Deloitte, the largest professional services firm in the world, likes itself a little too much. It’s like Mindy Kaling without the charm or clever sexual overtones.
Part of Global CEO Punit Renjen’s job is to do much of this harping. The latter claim, that Deloitte is a more exclusive place than Harvard University, came up again in this interview with the Australian Financial Review:
Deloitte is harder to get into than Harvard University based on the number of applicants it hires. It may become even more exclusive under a secret five-point plan by new global chief executive Punit Renjen.
“Less than 2 per cent of applicants get into Deloitte,” the Indian-born Mr Renjen told The Australian Financial Review while visiting Australia this week. “We hired 62,000 people last year, out of 3.5 million resumes we received.”
Since one of Deloitte’s major trades is numbers, the math actually checks out. Plus, it’s a nice soundbite that the firm can toss around to impress people or journalists who cover accounting firms and run out of things to say. But what’s always been condescending and straight-up misleading about the claim is that it lacks any meaningful context. Here’s what Adrienne wrote back in 2012 that still holds true today:
Harvard didn’t come out and say they wanted to admit 250,000 more students over five years, which FINS figured out came out to 140 new hires at Deloitte a day. Of 34,302 applicants for the class of 2016, Harvard accepted 2,032 students or 5.9 percent of the pool. We aren’t even comparing apples to apples here, people. Hell, we aren’t even comparing apples to elephants.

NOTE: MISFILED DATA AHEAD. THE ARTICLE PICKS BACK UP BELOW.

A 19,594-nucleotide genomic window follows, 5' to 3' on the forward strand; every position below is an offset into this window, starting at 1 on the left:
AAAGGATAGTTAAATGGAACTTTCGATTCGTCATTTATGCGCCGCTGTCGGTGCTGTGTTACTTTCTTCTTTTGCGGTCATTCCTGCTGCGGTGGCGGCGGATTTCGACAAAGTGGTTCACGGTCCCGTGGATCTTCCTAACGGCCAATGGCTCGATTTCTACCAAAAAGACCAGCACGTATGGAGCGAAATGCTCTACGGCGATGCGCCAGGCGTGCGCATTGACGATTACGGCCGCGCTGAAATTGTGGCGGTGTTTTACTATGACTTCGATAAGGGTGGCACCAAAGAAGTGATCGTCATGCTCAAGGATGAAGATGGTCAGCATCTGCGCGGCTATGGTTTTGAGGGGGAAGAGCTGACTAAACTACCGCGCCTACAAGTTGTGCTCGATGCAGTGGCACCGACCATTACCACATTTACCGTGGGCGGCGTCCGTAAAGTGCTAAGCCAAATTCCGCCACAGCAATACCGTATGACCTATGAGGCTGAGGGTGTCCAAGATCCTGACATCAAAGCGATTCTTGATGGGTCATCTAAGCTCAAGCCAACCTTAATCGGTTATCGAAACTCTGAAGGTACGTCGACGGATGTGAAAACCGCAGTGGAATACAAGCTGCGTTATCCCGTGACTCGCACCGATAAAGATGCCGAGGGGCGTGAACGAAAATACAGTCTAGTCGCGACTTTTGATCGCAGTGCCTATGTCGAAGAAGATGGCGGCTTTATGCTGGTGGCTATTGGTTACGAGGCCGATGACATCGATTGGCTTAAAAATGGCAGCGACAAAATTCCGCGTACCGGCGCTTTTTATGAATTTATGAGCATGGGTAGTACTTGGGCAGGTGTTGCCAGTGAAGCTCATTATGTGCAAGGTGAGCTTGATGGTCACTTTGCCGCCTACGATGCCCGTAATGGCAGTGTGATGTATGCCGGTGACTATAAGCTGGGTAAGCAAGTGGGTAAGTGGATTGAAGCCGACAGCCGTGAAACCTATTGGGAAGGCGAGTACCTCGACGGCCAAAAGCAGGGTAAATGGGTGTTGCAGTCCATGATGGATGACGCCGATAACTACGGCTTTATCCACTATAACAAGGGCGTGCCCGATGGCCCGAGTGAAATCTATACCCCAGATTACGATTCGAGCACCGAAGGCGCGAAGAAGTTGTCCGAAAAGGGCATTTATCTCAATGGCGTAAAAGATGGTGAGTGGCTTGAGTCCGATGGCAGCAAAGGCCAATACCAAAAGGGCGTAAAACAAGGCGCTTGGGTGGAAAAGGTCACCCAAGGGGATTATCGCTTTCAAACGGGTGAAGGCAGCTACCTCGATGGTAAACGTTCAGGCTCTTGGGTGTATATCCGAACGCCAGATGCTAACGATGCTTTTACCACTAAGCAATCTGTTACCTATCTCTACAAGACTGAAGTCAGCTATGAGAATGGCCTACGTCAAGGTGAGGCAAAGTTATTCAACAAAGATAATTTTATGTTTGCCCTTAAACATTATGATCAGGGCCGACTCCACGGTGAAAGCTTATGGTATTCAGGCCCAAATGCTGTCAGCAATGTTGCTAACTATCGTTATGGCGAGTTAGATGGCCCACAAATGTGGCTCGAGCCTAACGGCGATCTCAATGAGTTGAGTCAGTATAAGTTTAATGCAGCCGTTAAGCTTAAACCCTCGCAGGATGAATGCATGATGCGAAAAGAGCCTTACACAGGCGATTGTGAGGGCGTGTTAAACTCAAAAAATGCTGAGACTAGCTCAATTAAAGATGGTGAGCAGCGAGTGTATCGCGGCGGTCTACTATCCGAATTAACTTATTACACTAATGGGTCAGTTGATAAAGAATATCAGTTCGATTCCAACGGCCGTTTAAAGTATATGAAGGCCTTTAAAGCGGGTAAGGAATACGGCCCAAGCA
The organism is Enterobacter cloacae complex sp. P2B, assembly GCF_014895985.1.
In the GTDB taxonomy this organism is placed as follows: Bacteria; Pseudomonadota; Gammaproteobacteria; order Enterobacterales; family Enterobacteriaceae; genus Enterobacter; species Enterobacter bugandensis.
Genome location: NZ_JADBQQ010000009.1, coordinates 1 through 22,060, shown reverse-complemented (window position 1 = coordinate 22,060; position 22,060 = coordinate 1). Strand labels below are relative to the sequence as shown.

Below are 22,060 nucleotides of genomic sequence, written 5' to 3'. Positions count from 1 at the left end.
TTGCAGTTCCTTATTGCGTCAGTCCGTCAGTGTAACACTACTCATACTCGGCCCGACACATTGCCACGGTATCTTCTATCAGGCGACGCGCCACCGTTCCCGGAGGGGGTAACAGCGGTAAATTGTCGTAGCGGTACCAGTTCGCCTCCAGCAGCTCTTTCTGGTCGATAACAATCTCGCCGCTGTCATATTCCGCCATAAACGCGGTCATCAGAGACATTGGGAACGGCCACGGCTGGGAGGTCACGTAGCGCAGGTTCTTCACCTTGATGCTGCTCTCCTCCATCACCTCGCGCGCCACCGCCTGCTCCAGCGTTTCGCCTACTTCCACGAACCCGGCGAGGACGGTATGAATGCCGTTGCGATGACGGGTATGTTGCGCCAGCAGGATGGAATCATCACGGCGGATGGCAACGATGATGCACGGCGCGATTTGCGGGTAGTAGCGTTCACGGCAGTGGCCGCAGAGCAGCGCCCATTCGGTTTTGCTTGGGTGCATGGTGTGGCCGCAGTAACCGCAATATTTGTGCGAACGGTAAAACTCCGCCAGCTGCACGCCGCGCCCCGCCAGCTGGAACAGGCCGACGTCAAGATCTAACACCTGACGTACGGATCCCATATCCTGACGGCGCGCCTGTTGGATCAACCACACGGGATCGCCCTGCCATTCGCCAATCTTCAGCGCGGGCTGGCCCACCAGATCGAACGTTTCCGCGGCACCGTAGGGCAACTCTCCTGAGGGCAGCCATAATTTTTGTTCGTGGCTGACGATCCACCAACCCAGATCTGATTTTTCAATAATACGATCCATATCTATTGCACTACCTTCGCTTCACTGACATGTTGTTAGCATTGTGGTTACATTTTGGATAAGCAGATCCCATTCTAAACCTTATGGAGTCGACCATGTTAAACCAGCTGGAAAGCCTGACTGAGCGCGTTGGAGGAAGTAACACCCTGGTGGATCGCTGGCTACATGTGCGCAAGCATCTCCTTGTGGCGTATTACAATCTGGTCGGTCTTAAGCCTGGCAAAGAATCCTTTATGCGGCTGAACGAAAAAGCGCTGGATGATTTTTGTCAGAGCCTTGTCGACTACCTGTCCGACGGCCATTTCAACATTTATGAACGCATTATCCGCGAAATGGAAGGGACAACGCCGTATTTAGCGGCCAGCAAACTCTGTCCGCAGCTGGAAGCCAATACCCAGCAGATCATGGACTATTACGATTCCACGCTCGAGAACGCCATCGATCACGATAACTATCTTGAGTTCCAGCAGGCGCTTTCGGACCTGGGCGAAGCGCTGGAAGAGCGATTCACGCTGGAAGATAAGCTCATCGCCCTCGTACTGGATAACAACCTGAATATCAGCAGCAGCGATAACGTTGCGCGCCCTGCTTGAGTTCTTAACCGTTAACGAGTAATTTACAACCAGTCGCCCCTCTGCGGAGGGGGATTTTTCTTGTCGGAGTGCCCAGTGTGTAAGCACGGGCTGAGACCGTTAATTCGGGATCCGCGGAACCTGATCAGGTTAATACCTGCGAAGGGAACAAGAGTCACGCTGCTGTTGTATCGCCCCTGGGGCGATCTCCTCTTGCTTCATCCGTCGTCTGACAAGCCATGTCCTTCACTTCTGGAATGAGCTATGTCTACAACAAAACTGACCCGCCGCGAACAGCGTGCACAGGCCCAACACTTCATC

Nevertheless, he we are again, talking about how “exclusive” Deloitte is compared to ol’ Crimson. And that’s fine. But it’s worth noting that there are quite a few other things that are harder than getting into Harvard. With very little effort, in fact, we found this Business Insider post that lists 15 of them:
- Getting a job at certain Walmart locations
- Making the top 50 posts on a friend’s newsfeed
- The American Dream — Defined as “the number of people who were born into the lowest income quintile but ended up in the highest income quintile.”
- Getting a job at Goldman Sachs
- Getting a job with the Secret Service
- Getting into The Data Incubator
- Some prestigious New York City public high schools
- Getting a job at McDonald’s (Sometimes) — Fun fact: This recent Zero Hedge post found that, based on 2011 acceptance rates, getting a job at McDonald’s is harder than all the Ivy League colleges except Harvard (they tied).
- Hands-On Experience With An iPhone 6 (Before Sept. 19) — The post was from last September so take it for what it was worth at the time.
- Getting a job at an Apple Store
- Getting a green card
- Getting into the Indian Institute of Management in Ahmedabad
- Getting into Delta Airlines’ flight attendant corps
- Getting into Y Combinator, an exclusive startup incubator
- Getting a job at Google
Look, there are plenty of smart people at Deloitte. I’ve met some of them! But benchmarking your “acceptance rate” against Harvard’s is silly. Just stop it already.